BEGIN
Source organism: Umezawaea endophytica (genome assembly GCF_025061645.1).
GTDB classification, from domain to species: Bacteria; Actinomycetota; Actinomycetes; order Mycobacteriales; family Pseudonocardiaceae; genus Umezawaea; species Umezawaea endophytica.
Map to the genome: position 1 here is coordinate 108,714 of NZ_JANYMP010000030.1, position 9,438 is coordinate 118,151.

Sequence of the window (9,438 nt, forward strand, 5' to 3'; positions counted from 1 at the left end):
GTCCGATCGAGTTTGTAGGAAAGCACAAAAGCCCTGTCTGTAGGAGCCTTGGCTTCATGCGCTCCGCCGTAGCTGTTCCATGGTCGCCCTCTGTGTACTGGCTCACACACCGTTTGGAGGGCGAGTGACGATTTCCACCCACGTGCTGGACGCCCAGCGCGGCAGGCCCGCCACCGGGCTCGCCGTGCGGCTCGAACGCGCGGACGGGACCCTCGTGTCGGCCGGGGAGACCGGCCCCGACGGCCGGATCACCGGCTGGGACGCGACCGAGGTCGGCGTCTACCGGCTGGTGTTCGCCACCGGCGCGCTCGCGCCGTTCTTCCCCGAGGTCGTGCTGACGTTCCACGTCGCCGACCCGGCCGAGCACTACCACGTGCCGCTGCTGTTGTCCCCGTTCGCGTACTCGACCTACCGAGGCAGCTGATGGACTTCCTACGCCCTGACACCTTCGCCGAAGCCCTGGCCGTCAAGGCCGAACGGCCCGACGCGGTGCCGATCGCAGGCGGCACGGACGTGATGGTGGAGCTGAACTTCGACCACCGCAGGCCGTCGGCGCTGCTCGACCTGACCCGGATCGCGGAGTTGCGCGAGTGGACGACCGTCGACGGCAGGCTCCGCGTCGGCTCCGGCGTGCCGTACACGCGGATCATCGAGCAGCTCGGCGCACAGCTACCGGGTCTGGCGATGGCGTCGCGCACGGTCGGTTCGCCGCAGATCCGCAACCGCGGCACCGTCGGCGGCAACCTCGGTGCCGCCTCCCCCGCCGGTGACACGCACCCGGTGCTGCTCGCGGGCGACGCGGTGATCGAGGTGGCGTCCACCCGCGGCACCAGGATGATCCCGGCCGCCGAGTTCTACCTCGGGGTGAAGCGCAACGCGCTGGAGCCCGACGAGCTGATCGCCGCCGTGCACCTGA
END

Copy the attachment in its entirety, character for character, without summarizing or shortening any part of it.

Source organism: Umezawaea endophytica (genome assembly GCF_025061645.1).
GTDB classification, from domain to species: Bacteria; Actinomycetota; Actinomycetes; order Mycobacteriales; family Pseudonocardiaceae; genus Umezawaea; species Umezawaea endophytica.
Map to the genome: position 1 here is coordinate 108,714 of NZ_JANYMP010000030.1, position 9,438 is coordinate 118,151.

Sequence of the window (9,438 nt, forward strand, 5' to 3'; positions counted from 1 at the left end):
GTCCGATCGAGTTTGTAGGAAAGCACAAAAGCCCTGTCTGTAGGAGCCTTGGCTTCATGCGCTCCGCCGTAGCTGTTCCATGGTCGCCCTCTGTGTACTGGCTCACACACCGTTTGGAGGGCGAGTGACGATTTCCACCCACGTGCTGGACGCCCAGCGCGGCAGGCCCGCCACCGGGCTCGCCGTGCGGCTCGAACGCGCGGACGGGACCCTCGTGTCGGCCGGGGAGACCGGCCCCGACGGCCGGATCACCGGCTGGGACGCGACCGAGGTCGGCGTCTACCGGCTGGTGTTCGCCACCGGCGCGCTCGCGCCGTTCTTCCCCGAGGTCGTGCTGACGTTCCACGTCGCCGACCCGGCCGAGCACTACCACGTGCCGCTGCTGTTGTCCCCGTTCGCGTACTCGACCTACCGAGGCAGCTGATGGACTTCCTACGCCCTGACACCTTCGCCGAAGCCCTGGCCGTCAAGGCCGAACGGCCCGACGCGGTGCCGATCGCAGGCGGCACGGACGTGATGGTGGAGCTGAACTTCGACCACCGCAGGCCGTCGGCGCTGCTCGACCTGACCCGGATCGCGGAGTTGCGCGAGTGGACGACCGTCGACGGCAGGCTCCGCGTCGGCTCCGGCGTGCCGTACACGCGGATCATCGAGCAGCTCGGCGCACAGCTACCGGGTCTGGCGATGGCGTCGCGCACGGTCGGTTCGCCGCAGATCCGCAACCGCGGCACCGTCGGCGGCAACCTCGGTGCCGCCTCCCCCGCCGGTGACACGCACCCGGTGCTGCTCGCGGGCGACGCGGTGATCGAGGTGGCGTCCACCCGCGGCACCAGGATGATCCCGGCCGCCGAGTTCTACCTCGGGGTGAAGCGCAACGCGCTGGAGCCCGACGAGCTGATCGCCGCCGTGCACCTGA